The Great British Diversity Experiment’s top five findings

Amway, a company that promotes a varied workplace as a method to foster a flourishing economy, is the sponsor of this series on diversity and inclusion. Businesses that value inclusion and diversity are better able to innovate and boost performance. Visit amwayglobal.com/our-story for additional details.

Many businesses claim to value diversity, but how do they do so in practice rather than just on paper?

The Great British Diversity Experiment, an interesting study, was conducted across the UK’s communications and creative industries in 2016. It sought to offer “concrete and applicable insight into why diversity is effective and how to capitalise on it.” The group was motivated by studies that demonstrated the value of diversity to businesses, such as McKinsey’s “Why Diversity Matters” report, which showed that companies with a diverse representation of genders and ethnicities outperform their counterparts by 15% and 35%, respectively.

150 diverse individuals, both participants and mentors in the experiment, were enlisted in January 2016. More than 40% of this cohort was female, and 35% of its members were non-English speakers. Tesco split the group into 20 teams and gave each team the task of finding a solution to the problem of household food waste. The teams then worked on a brief for a month while being ethnographically observed to see what is different when you have a very varied team, both in terms of obstacles and advantages.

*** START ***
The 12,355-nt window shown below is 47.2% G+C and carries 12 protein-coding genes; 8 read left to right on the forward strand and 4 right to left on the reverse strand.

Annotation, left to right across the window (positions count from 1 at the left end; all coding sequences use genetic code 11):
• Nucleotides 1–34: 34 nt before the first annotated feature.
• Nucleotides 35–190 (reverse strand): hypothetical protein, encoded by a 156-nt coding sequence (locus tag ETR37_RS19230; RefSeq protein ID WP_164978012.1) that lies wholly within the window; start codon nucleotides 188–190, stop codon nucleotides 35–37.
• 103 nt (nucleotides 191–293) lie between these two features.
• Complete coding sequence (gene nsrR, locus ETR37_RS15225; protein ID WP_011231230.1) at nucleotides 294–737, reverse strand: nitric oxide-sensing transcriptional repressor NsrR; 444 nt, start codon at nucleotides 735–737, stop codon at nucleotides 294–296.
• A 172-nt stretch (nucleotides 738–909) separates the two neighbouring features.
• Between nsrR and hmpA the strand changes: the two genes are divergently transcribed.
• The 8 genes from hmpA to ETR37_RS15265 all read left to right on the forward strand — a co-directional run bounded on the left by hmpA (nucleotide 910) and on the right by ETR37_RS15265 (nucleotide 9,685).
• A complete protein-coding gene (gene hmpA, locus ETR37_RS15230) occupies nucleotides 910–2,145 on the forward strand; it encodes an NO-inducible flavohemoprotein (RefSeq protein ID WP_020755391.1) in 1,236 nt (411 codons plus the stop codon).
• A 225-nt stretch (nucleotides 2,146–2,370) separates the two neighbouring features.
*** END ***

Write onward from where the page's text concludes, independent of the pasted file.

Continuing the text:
Working in a group like this made a significant effect, according to trial participants. One of the mentors, Mel, described working with his team as follows:

“The team’s enthusiasm when they received the brief was humbling. Additionally, each member of that team had unique skill sets and histories in practically every conceivable way. When diversity in a team is celebrated and fostered rather than just accepted, other factors become more important and your personality comes into play. They made up a team that had extraordinary emotional intelligence. Sincerely speaking, I don’t believe I’ve ever been a part of a team—and I’ve worked in a lot of different teams—that was that accepting and so upbeat as individuals. They treated one another with such respect.


Here are the 5 recommendations from the experiment’s report, outlining what can be done right away to increase diversity in the communications sector and the creative industries:

the Great British Diversity Experiment’s top five discoveries on LinkedIn
Amway, a company that promotes a varied workplace as a method to foster a flourishing economy, is the sponsor of this series on diversity and inclusion. Businesses that value inclusion and diversity are better able to innovate and boost performance. Visit amwayglobal.com/our-story for additional details.

Many businesses claim to value diversity, but how do they do so in practice rather than just on paper?

The Great British Diversity Experiment, an interesting study, was conducted across the UK’s communications and creative industries in 2016. It sought to offer “concrete and applicable insight into why diversity is effective and how to capitalise on it.” The group was motivated by studies that demonstrated the value of diversity to businesses, such as McKinsey’s “Why Diversity Matters” report, which showed that companies with a diverse representation of genders and ethnicities outperform their counterparts by 15% and 35%, respectively.